This year will be the 25th anniversary of the Education Reform Act, which brought in the national curriculum in England. Sadly, what was intended to be a "broad and balanced entitlement curriculum" providing a progressive structure and opportunities for all pupils to develop as learners has degenerated into a means for ranking pupils and schools.
Both the main political parties are equally to blame. The Thatcher administration quickly reduced teacher-based assessment to a subsidiary role, powerless against the publicity accorded to Sats levels. Tony Blair, sensing political capital, further disempowered teachers by introducing a "this is how, what and when you will teach" set of strategies designed to "ramp up" test scores in the so-called "basics".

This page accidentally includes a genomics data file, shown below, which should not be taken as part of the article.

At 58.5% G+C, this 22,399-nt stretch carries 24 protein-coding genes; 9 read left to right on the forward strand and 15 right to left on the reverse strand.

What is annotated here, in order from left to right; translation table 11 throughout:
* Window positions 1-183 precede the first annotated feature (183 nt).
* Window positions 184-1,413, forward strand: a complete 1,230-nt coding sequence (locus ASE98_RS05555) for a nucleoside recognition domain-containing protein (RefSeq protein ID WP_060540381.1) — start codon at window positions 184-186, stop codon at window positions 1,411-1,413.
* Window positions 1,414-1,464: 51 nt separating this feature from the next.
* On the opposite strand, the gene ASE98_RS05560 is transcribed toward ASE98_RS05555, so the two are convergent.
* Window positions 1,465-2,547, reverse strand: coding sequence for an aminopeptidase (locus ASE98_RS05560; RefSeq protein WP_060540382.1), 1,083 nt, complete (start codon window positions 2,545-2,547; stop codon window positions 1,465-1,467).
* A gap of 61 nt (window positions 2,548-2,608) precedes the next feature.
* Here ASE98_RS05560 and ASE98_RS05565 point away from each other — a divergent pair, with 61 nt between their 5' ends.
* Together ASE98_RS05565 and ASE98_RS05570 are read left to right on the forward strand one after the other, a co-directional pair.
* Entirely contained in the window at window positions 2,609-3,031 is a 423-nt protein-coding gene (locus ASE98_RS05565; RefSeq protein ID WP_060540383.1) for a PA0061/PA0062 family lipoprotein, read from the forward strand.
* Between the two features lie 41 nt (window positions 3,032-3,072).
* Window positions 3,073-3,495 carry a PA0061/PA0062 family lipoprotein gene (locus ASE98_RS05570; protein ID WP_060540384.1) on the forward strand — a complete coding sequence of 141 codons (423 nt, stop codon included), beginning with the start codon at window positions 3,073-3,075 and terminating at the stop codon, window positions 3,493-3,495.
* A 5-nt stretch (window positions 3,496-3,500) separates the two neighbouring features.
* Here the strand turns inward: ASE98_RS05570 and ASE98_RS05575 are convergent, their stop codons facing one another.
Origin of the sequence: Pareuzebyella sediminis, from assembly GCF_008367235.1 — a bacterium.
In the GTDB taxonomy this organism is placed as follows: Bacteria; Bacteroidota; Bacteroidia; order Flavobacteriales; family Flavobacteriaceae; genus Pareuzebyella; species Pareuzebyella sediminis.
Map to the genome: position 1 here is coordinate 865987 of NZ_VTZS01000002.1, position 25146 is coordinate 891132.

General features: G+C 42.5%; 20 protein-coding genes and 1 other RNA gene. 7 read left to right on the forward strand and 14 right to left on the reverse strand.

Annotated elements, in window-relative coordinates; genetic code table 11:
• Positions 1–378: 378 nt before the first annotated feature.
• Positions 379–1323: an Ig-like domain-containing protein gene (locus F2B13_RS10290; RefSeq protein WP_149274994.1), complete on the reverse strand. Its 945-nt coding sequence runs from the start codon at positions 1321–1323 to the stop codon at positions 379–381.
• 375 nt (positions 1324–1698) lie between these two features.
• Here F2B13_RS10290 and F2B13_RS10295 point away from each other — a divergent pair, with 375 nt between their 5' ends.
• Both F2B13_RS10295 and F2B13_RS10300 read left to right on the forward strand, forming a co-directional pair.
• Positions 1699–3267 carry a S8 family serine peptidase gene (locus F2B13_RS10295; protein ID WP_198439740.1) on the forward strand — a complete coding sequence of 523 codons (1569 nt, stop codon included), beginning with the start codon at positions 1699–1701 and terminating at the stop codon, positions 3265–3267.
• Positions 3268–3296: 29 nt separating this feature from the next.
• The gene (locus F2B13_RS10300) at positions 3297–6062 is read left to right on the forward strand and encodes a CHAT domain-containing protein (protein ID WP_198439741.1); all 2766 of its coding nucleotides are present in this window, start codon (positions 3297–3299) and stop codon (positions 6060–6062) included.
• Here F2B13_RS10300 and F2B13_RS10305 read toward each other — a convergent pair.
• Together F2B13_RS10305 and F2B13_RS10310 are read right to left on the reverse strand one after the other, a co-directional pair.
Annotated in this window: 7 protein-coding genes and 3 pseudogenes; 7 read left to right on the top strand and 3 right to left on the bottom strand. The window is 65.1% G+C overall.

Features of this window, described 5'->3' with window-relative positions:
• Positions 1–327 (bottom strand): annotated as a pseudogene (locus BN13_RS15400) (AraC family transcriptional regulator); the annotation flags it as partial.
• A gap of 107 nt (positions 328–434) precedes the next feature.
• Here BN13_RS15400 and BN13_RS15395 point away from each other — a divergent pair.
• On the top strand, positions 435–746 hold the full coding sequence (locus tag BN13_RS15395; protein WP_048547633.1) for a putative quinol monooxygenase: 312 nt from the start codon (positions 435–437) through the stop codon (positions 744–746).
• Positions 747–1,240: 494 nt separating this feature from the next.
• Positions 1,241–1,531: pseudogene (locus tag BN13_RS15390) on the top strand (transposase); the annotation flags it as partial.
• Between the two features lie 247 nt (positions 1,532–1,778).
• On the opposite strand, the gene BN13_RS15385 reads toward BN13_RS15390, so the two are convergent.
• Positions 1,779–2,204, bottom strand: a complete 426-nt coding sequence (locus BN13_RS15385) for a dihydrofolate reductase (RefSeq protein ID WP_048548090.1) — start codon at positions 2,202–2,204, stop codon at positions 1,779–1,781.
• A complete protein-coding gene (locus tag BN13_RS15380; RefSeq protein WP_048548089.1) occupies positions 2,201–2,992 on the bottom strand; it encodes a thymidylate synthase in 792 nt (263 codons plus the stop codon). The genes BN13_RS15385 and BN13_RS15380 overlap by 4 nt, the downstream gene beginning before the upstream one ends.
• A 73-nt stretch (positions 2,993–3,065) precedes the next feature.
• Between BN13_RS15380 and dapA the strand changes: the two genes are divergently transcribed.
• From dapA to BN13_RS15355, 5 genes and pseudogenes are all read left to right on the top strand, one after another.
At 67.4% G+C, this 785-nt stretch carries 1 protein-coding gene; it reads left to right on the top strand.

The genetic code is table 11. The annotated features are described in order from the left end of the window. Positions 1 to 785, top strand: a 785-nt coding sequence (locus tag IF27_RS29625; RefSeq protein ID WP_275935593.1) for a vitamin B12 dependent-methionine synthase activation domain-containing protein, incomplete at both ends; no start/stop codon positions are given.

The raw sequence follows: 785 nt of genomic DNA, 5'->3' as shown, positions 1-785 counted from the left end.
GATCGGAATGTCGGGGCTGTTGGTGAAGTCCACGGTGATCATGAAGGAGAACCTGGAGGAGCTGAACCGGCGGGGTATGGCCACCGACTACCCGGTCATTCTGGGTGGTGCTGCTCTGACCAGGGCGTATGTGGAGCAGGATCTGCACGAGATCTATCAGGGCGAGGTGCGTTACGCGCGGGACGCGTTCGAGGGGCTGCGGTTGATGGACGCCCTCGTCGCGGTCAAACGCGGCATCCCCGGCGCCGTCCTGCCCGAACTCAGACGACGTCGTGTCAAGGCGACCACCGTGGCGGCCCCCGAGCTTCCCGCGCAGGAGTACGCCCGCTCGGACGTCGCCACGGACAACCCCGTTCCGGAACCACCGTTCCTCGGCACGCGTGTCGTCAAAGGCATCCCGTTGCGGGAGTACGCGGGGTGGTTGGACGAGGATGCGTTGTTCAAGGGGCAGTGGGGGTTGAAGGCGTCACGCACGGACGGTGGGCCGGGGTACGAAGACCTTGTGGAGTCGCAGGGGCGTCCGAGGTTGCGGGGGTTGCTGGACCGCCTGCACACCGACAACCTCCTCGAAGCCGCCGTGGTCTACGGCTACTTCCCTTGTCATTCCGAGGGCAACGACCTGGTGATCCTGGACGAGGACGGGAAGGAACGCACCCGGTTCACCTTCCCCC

Further tinkering is ensuing under England's education secretary, Michael Gove, all with the same focus - improving scores in tests.
My wish for 2013 is that those involved in policy decisions affecting the learning opportunities, progress and ultimately life chances of pupils address the issue of deregulation: deregulating teachers from delivering test-focused lessons and deregulating pupils from being passive recipients, required to deliver acceptable prescribed outcomes for measurement purposes.
Professor Bill Boyle, chairman of educational assessment, University of Manchester.